On the front of the Blackjet TX-1CXQ is the port for a CFexpress Type B media card or the compatible Sony XQD media card. Very easy for users to install a card as the port is also outlined in a red line with the words CFexpress/XQD to remind users that this Blackjet device can only use those types of cards. The TX-1CXQ also features a little red light that glows when a media card is inserted and is active.
On the rear of the TX-1CXQ are the Thunderbolt 3 connection and the Kensington security lock. The Thunderbolt 3 connection allows the 1CXQ to be powered over the host device so an external power adapter isn’t necessary. The single Thunderbolt 3 connection also allows users to help with cable management as it only has one cable coming off the device.
Blackjet TX-1CXQ Performance
For the performance part of this review, we are taking a look at three different cards and benchmarking them while installed in the TX-1CXQ. The three different cards that we are utilizing are the Lexar Professional CFexpress Card, the Acer CFE100 CFexpress Card, and the SanDisk Extreme Pro CFexpress Card. We are also running these cards in two different tests, the first being the Blackmagic Design Disk Speed Test to see the read and write speeds as well as the supported file formats, and then an IOMeter benchmark, both a single thread and a four-thread test.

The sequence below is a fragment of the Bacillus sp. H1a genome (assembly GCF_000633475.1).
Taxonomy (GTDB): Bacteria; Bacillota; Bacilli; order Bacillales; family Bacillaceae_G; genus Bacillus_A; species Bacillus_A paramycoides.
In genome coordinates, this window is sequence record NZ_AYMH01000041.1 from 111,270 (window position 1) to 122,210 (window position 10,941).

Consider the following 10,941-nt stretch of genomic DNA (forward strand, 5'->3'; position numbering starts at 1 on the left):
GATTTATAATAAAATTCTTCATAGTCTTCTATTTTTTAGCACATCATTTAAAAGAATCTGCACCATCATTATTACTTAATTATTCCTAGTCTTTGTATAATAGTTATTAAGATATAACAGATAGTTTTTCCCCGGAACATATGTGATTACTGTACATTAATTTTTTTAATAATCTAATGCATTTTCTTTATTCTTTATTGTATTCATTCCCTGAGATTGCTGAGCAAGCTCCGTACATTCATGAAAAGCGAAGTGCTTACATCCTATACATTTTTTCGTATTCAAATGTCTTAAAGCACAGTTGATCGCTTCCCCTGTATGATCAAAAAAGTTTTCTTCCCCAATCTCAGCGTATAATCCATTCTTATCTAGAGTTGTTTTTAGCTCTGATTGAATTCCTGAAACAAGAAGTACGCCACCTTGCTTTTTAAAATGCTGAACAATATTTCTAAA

The first test was with the Lexar Professional CFexpress Type B in the Blackmagic Design Disk Speed Test in which the card was able to reach 825MB/s read and 487MB/s. The Lexar was able to hit many of the checkmarks in the “Will It Work?” section, showing support for many video files.
The next Blackmagic Test was for the CFE100 and was able to get us 1,430MB/s read and 294MB/s, along with hitting just as many checks in the “Will It Work?” section. As we can see from the first benchmark, the CFE100 far surpassed the Lexar Professional CFexpress in the read speeds nearly doubling it, however, was proportionally lower in the write speed, with the CFE100 being about half of the Lexar.
The last Blackmagic Design test we ran was with the SanDisk CFexpress Card where it posted a solid 1,425MB/s read and 1,060MB/s write. While these results didn’t quite reach SanDisk’s quoted numbers, they were better than the Lexar and Acer cards, which posted 825MB/s read and 487MB/s write and 1,276MB/s read and 1,004MB/s write, respectively (both of which used the same BlackJet CFexpress reader).
The next set of tests is the IOMeter test in a single-thread workload. Looking at the 2MB sequential workload, the Lexar Professional got 700MB/s read and 433MB/s write, the Acer CFE100 reached 1,165MB/s read and 280MB/s write, and the SanDisk saw 1,086MB/s read and 965.7MB/s.
In the 2MB random loads, the Lexar Professional saw 696MB/s read and 428MB/s write, while the Acer CFE100 saw 754MB/s read and 145MB/s write and the SanDisk Extreme Pro saw 1,036MB/s read and 397MB/s write. Lastly, in the 4K tests, the Lexar Card got 8,906 IOPS read and 22,198 IOPS write, the Acer CFE100 scored 7,170 IOPS read and 294 IOPS write, and the SanDisk Extreme Pro got 10,768 IOPS read and 3,145 IOPS write.
|Test||Lexar Professional||Acer CFE100||SanDisk Extreme Pro|
|2MB sequential write||433.03MB/s||280.05MB/s||965.7MB/s|
|2MB sequential read||700.08MB/s||1,165.88MB/s||1,086MB/s|